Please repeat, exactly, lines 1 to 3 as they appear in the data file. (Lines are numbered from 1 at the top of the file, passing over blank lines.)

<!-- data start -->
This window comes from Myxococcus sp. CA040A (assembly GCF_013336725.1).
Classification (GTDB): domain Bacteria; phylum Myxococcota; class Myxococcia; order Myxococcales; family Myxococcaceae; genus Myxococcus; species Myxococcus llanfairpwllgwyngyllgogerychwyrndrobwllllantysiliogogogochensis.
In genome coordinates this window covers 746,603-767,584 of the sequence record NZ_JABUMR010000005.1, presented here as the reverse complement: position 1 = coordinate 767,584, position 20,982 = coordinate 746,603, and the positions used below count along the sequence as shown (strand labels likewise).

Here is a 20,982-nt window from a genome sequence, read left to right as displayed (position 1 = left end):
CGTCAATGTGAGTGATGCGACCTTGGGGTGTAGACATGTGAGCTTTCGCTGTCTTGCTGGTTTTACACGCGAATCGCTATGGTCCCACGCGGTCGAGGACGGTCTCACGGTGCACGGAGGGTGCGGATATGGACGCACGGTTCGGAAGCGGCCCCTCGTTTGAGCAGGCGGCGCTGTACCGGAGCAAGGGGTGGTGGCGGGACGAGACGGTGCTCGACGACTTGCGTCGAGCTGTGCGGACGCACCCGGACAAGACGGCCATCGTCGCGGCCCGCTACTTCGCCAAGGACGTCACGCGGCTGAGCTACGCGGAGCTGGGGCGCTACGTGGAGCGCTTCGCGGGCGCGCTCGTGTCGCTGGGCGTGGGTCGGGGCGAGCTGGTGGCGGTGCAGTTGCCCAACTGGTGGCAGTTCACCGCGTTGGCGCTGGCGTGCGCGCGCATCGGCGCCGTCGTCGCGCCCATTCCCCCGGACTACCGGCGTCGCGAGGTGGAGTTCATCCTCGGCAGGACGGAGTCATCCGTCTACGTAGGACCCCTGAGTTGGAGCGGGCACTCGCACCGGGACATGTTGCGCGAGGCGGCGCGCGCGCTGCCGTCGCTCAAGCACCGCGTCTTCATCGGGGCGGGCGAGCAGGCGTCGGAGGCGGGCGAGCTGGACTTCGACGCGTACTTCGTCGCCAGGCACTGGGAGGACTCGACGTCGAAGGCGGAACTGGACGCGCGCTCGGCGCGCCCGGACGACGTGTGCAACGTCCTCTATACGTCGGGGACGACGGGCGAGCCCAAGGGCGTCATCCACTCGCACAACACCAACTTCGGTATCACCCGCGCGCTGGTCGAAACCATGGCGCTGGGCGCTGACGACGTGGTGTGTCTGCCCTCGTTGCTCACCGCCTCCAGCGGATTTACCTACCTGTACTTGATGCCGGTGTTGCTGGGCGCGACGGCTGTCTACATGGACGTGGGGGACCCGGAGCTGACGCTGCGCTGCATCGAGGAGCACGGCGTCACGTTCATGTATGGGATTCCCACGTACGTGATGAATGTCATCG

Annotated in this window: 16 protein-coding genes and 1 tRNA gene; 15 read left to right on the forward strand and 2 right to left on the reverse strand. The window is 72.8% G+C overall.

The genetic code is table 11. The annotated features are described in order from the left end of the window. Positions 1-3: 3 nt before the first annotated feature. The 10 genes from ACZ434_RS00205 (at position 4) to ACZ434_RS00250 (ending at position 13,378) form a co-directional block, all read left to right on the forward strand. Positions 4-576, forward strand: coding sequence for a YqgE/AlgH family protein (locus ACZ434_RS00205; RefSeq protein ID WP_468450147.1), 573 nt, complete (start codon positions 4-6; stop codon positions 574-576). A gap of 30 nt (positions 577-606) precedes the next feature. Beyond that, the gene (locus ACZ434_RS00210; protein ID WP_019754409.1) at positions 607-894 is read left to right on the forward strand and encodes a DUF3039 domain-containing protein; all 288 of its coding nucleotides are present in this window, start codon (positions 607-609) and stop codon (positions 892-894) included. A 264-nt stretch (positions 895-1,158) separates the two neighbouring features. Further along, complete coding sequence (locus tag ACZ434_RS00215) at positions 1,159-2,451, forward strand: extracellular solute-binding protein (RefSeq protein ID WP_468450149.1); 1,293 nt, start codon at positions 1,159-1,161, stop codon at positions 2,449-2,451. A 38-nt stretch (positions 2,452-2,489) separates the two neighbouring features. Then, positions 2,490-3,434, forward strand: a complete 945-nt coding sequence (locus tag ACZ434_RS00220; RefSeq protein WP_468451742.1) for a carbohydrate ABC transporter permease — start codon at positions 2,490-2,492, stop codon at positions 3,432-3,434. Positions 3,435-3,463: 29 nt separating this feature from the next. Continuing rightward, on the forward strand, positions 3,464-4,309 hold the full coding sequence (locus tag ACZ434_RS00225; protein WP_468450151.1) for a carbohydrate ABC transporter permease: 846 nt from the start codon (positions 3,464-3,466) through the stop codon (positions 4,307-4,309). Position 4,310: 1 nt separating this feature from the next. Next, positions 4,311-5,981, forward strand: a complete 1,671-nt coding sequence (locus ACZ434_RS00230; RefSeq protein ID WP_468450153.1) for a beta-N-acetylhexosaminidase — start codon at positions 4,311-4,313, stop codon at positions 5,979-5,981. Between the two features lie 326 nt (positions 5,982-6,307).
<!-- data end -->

This window comes from Myxococcus sp. CA040A (assembly GCF_013336725.1).
Classification (GTDB): domain Bacteria; phylum Myxococcota; class Myxococcia; order Myxococcales; family Myxococcaceae; genus Myxococcus; species Myxococcus llanfairpwllgwyngyllgogerychwyrndrobwllllantysiliogogogochensis.
In genome coordinates this window covers 746,603-767,584 of the sequence record NZ_JABUMR010000005.1, presented here as the reverse complement: position 1 = coordinate 767,584, position 20,982 = coordinate 746,603, and the positions used below count along the sequence as shown (strand labels likewise).